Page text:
Education, health and care (EHC) plan

An EHC plan identifies a child's special educational needs, and where relevant, brings together education, health and care services to achieve agreed outcomes. An EHC plan will only be written for an eligible child on the completion of a SEND needs assessment.

Children, young people and families are at the centre of the assessment and planning process and this should be reflected in the EHC plan. The focus is very much on what is important for the child or young person – what they want to achieve now and in the future.​

The local authority is responsible for making sure the plan is well co-ordinated.

Education, health and care plan

The EHC plan includes the aspirations of and outcomes for the child or young person as well as a description of their needs, barriers to learning and provision required to overcome these.

The plan may cover health and social care services alongside education if appropriate for the individual child or young person.

The required sections of a plan are described in the following code of practice:

The guides below can support parents, carers and young people with completing the All About Me section of the EHC plan.

​Education, health and care (EHC) plans should be used to actively monitor children's and young people's progress towards their outcomes and longer term aspirations.

They must be reviewed by the local authority a minimum of every twelve months. These reviews must focus on the child and young person's progress towards achieving the outcomes specified in their plan. The review must also consider whether these outcomes and supporting targets remain appropriate.

The review process

There are 3 stages to the review process (stages 1 and 2 are normally carried by the educational establishment on behalf of the local authority).

  1. Gathering of information
    • Review must be undertaken in partnership with the child and their parent or the young person and must take account of their views, wishes and feelings.
    • Review of the special educational provision made and the impact this has had on access to teaching and learning and progress. This could include the need to obtain additional professional advice or reports.
    • Review of the health and social care provision made and its effectiveness to ensuring good progress towards outcomes. This could include the need to obtain additional professional advice or report.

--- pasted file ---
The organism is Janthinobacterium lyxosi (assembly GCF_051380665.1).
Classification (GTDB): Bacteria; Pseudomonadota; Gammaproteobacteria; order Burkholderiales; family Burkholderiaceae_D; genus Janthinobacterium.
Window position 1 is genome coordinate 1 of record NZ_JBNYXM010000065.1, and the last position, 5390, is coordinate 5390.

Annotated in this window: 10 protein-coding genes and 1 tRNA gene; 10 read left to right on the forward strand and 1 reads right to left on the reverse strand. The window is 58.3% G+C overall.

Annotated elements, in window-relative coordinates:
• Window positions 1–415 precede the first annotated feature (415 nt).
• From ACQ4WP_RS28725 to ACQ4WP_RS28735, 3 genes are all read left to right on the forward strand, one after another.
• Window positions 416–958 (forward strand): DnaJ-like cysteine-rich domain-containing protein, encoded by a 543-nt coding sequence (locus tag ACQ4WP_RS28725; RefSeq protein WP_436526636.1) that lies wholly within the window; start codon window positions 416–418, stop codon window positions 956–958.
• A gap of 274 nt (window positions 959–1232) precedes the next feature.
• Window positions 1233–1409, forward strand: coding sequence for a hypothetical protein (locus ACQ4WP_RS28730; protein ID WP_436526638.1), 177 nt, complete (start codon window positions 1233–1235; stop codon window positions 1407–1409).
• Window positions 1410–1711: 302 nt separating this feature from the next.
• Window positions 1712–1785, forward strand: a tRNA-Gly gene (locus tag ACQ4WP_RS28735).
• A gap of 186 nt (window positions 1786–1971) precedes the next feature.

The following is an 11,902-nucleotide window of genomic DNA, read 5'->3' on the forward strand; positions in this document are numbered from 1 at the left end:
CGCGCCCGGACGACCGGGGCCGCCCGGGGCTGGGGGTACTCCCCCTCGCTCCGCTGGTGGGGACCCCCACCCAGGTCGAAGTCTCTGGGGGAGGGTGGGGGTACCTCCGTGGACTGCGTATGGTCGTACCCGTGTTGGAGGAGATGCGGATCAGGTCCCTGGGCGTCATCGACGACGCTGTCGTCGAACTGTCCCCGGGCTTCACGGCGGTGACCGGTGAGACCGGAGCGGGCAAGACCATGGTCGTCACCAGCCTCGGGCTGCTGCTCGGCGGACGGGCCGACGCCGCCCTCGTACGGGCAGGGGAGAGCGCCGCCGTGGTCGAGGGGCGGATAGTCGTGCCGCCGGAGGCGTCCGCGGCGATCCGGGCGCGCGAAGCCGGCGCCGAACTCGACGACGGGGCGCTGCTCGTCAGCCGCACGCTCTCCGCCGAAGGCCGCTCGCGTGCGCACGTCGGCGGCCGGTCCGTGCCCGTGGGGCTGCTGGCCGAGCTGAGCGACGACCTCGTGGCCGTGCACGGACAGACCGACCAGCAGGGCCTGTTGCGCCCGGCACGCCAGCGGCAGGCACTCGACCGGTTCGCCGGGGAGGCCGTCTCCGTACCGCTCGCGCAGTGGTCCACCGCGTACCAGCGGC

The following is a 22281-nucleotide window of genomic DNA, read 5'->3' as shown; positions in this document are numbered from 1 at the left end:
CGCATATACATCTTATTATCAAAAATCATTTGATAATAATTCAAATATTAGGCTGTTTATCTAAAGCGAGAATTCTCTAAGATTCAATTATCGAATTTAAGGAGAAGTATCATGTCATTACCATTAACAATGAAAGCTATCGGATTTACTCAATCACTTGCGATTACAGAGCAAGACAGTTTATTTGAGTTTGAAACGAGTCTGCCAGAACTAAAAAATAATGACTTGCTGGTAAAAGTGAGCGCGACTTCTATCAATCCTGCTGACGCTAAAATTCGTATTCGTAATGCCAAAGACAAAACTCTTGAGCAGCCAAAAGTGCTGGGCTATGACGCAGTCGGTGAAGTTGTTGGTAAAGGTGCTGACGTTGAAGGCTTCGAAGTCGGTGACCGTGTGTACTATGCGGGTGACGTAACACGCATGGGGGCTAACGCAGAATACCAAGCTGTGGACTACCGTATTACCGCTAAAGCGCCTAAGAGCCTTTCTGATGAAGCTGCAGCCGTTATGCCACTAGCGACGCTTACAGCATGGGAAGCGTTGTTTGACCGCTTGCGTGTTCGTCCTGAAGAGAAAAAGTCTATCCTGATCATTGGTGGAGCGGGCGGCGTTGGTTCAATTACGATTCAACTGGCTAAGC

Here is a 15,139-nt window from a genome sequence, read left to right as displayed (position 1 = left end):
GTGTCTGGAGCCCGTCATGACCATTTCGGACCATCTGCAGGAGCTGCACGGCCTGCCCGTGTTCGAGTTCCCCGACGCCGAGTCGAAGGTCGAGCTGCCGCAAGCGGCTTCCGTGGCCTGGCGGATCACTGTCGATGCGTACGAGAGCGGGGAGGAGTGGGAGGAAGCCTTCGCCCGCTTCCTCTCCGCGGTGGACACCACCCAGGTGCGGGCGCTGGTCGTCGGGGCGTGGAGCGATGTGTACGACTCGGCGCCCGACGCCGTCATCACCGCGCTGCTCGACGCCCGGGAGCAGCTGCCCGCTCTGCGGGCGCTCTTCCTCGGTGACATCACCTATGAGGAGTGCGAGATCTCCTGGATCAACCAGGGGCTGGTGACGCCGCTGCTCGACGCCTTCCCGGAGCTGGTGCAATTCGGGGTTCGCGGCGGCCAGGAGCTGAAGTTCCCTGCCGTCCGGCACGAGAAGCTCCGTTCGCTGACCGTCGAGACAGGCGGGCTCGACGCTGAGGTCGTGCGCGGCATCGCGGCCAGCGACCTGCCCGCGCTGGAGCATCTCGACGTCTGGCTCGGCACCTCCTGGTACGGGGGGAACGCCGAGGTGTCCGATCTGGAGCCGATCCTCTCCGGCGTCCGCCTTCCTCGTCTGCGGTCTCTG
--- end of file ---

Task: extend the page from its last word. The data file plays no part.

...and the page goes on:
1. Annual review meeting
  2. The meeting convener must give at least two weeks' notice of the meeting to relevant attendees. These should include:

    • the child's parents or the young person
    • a representative of the school or institution attended
    • a local authority SEN officer
    • a health service representative 
    • a local authority social care representative
      and any other individuals relevant to the review

Information gathered in anticipation of the annual review should be issued to all invitees. If professionals are unable to attend the meeting they should have submitted a report. 

    The meeting must:

    • Focus on the child or young person's progress to achieving the outcomes specified in the EHC plan, and on what changes might be needed to the support provided to help them achieve those outcomes or whether changes are needed to the outcomes themselves.
    • Involve the child and their parent or the young person and any relevant professional as agreed. Children and parents should be supported to fully engage in the review meeting.
    • Consider the continuing appropriateness of the EHC plan in the light of the child or young person's progress during the previous year or changed circumstances.
    • Consider whether changes are required, including any changes to outcomes, enhanced provision, change of educational establishment or whether the EHC plan should be discontinued.
    • Set new interim targets for the coming year.
    • Where appropriate agree new outcomes.

A full report from the annual review meeting should be sent to the parent or young person and local authority within 2 weeks of the date of the meeting and must set out recommendations on any amendments required to the EHC plan. Following an annual review parents may request a personal budget to meet specific outcomes form the plan.

  1. Local authority review and decisions
  2. Within 4 weeks of the review meeting the local authority must decide whether it proposes to keep the plan as it is, amend the plan or cease to maintain the plan and notify the child's parent or the young person and the educational establishment.

    If it is agreed that the plan needs to be amended,  the local authority will start this process without delay. If the local authority decides not to make the recommended amendments to the plan or decides to cease the plan, the child's parent or the young person will be given information on their right to appeal and the time limits for doing so and the requirements to consider mediation intervention.

    In Northamptonshire, educational establishments convene and hold the review meetings on behalf of the local authority (as listed in section 9.78 of the Code of Practice 2014):

    • maintained schools
    • maintained nursery schools
    • academy schools
    • alternative provision academies
    • pupil referral units
    • non-maintained special schools
    • independent educational institutions approved under section 41 of the children and families act.

For other educational establishments not included above, the local authority works with the establishment to ensure that the review process is completed. This would normally be held by the educational institution.

Reviews where a child or young person does not attend a school or educational institution